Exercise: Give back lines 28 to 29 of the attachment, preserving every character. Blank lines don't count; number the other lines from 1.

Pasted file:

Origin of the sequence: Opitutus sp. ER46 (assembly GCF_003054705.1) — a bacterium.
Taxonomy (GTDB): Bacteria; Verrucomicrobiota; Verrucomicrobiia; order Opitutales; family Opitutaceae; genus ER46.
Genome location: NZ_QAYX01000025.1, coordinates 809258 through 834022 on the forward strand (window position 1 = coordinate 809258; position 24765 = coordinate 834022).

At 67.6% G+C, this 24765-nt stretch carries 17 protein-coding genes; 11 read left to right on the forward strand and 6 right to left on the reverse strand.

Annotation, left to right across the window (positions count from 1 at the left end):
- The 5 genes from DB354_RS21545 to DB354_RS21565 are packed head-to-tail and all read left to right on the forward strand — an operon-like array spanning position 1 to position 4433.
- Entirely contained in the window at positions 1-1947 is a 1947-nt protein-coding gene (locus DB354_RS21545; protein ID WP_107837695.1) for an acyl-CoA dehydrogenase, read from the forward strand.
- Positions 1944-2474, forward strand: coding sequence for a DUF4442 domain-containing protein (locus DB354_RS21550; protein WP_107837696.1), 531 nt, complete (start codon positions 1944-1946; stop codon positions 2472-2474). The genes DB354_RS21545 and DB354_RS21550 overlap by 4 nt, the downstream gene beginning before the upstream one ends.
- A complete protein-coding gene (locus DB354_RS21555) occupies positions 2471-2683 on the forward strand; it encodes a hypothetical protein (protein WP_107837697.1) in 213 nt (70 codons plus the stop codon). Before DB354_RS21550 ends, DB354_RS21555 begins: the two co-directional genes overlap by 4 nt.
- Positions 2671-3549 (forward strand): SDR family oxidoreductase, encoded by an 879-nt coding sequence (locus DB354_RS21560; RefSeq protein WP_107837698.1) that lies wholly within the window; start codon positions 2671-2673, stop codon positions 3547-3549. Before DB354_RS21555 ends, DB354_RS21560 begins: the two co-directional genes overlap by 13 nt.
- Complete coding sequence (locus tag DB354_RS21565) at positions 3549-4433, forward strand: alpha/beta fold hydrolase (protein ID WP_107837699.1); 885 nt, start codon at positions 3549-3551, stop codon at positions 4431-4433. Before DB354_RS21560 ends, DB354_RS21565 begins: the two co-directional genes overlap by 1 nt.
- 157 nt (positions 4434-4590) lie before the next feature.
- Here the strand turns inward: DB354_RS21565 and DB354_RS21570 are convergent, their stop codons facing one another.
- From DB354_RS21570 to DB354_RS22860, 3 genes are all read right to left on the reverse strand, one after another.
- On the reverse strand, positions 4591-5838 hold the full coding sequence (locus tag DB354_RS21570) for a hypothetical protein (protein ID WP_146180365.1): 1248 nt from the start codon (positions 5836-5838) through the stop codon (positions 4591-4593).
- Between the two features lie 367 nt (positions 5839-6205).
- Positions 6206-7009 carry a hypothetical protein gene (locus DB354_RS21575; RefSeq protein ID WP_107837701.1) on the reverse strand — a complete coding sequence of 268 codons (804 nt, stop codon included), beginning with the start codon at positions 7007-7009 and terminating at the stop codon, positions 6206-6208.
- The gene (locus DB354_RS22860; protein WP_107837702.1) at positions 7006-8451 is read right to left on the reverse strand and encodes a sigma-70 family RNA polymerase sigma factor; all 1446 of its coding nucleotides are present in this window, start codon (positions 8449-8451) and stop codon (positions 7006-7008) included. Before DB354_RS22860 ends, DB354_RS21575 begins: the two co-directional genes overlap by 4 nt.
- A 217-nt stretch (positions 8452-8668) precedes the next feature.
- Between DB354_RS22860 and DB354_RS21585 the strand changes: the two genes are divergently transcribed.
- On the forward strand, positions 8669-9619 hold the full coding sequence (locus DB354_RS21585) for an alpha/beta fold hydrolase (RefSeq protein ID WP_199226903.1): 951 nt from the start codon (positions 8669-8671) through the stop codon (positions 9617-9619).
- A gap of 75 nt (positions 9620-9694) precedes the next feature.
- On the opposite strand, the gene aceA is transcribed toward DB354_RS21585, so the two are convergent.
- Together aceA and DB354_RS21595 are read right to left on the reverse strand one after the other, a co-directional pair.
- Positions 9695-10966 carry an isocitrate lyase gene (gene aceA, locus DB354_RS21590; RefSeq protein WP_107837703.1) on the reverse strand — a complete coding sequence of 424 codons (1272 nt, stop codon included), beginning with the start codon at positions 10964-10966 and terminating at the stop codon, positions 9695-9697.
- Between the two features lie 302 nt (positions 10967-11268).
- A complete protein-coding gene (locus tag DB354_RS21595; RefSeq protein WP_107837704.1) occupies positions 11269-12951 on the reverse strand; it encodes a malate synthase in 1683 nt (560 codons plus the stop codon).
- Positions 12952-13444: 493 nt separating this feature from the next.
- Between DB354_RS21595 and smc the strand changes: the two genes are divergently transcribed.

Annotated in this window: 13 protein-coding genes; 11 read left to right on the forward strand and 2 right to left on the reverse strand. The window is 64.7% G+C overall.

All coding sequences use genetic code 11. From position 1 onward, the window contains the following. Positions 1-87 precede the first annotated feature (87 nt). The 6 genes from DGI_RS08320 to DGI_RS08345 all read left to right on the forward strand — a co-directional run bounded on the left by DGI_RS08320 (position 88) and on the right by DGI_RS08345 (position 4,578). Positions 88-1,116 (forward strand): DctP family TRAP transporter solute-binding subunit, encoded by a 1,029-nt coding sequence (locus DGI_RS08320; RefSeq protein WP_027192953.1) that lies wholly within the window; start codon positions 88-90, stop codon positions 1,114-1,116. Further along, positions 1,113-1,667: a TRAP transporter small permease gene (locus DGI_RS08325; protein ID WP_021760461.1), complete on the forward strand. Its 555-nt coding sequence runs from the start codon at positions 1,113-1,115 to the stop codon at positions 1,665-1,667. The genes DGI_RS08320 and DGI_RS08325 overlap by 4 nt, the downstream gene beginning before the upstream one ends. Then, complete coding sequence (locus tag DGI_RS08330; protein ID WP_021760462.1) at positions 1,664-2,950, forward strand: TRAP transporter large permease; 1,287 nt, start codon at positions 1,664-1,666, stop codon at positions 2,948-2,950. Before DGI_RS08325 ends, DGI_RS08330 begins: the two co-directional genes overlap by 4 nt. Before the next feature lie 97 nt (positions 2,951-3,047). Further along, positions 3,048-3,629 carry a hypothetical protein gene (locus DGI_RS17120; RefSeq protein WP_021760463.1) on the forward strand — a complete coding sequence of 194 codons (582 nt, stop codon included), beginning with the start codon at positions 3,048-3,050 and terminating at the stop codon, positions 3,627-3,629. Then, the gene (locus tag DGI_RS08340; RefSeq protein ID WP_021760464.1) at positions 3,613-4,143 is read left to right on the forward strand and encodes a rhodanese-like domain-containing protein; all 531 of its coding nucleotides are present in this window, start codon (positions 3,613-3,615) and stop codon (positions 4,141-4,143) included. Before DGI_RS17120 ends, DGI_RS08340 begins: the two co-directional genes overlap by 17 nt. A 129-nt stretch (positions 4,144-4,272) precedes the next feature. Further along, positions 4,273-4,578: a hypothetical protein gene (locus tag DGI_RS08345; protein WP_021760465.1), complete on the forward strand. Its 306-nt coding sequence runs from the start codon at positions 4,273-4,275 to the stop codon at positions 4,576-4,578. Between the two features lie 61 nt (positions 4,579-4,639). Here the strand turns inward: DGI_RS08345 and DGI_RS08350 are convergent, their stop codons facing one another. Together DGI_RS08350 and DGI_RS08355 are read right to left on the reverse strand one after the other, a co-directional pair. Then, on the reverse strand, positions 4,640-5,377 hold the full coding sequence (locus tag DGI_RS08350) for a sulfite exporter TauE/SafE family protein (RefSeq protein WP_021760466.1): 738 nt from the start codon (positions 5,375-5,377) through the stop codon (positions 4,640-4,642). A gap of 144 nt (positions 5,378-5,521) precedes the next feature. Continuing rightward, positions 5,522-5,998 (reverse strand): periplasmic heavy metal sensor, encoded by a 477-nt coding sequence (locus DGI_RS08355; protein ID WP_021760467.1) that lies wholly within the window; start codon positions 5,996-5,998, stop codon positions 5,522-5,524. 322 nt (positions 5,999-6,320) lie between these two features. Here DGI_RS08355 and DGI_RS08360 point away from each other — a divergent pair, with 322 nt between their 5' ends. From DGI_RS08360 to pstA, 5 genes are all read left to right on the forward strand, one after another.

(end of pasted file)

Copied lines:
- Positions 12952-13444: 493 nt separating this feature from the next.
- Between DB354_RS21595 and smc the strand changes: the two genes are divergently transcribed.